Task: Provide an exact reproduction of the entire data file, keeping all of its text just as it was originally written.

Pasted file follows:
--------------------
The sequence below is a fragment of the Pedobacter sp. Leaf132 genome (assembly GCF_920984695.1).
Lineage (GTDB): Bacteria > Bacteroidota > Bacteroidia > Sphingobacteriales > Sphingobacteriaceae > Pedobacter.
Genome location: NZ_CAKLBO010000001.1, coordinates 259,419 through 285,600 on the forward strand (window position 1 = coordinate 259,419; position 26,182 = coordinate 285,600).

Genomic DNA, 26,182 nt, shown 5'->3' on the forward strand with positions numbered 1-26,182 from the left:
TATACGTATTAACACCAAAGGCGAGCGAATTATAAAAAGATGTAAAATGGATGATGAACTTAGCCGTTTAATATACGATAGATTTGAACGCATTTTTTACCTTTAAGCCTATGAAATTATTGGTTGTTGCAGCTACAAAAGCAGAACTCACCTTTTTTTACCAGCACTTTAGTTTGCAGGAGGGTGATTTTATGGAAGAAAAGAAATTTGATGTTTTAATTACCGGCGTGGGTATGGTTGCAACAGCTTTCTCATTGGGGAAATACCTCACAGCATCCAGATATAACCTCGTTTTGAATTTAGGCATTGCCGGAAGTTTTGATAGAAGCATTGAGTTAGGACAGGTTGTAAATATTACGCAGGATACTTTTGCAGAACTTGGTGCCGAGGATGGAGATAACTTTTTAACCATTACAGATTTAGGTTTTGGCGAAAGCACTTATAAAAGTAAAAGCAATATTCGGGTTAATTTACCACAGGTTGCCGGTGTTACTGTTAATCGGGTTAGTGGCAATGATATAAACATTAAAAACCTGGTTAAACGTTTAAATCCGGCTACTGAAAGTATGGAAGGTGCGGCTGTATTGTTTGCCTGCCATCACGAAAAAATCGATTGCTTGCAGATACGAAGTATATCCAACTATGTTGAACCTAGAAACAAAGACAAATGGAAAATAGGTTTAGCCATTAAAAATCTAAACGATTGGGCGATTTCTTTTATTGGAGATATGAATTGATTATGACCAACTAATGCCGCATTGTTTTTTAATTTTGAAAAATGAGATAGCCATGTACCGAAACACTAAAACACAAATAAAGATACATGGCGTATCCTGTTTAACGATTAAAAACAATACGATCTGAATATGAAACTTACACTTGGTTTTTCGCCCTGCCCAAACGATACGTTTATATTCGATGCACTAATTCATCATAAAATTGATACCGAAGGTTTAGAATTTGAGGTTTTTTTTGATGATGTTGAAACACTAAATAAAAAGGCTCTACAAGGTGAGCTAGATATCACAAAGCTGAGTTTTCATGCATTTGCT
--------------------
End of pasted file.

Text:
The sequence below is a fragment of the Pedobacter sp. Leaf132 genome (assembly GCF_920984695.1).
Lineage (GTDB): Bacteria > Bacteroidota > Bacteroidia > Sphingobacteriales > Sphingobacteriaceae > Pedobacter.
Genome location: NZ_CAKLBO010000001.1, coordinates 259,419 through 285,600 on the forward strand (window position 1 = coordinate 259,419; position 26,182 = coordinate 285,600).

Genomic DNA, 26,182 nt, shown 5'->3' on the forward strand with positions numbered 1-26,182 from the left:
TATACGTATTAACACCAAAGGCGAGCGAATTATAAAAAGATGTAAAATGGATGATGAACTTAGCCGTTTAATATACGATAGATTTGAACGCATTTTTTACCTTTAAGCCTATGAAATTATTGGTTGTTGCAGCTACAAAAGCAGAACTCACCTTTTTTTACCAGCACTTTAGTTTGCAGGAGGGTGATTTTATGGAAGAAAAGAAATTTGATGTTTTAATTACCGGCGTGGGTATGGTTGCAACAGCTTTCTCATTGGGGAAATACCTCACAGCATCCAGATATAACCTCGTTTTGAATTTAGGCATTGCCGGAAGTTTTGATAGAAGCATTGAGTTAGGACAGGTTGTAAATATTACGCAGGATACTTTTGCAGAACTTGGTGCCGAGGATGGAGATAACTTTTTAACCATTACAGATTTAGGTTTTGGCGAAAGCACTTATAAAAGTAAAAGCAATATTCGGGTTAATTTACCACAGGTTGCCGGTGTTACTGTTAATCGGGTTAGTGGCAATGATATAAACATTAAAAACCTGGTTAAACGTTTAAATCCGGCTACTGAAAGTATGGAAGGTGCGGCTGTATTGTTTGCCTGCCATCACGAAAAAATCGATTGCTTGCAGATACGAAGTATATCCAACTATGTTGAACCTAGAAACAAAGACAAATGGAAAATAGGTTTAGCCATTAAAAATCTAAACGATTGGGCGATTTCTTTTATTGGAGATATGAATTGATTATGACCAACTAATGCCGCATTGTTTTTTAATTTTGAAAAATGAGATAGCCATGTACCGAAACACTAAAACACAAATAAAGATACATGGCGTATCCTGTTTAACGATTAAAAACAATACGATCTGAATATGAAACTTACACTTGGTTTTTCGCCCTGCCCAAACGATACGTTTATATTCGATGCACTAATTCATCATAAAATTGATACCGAAGGTTTAGAATTTGAGGTTTTTTTTGATGATGTTGAAACACTAAATAAAAAGGCTCTACAAGGTGAGCTAGATATCACAAAGCTGAGTTTTCATGCATTTGCT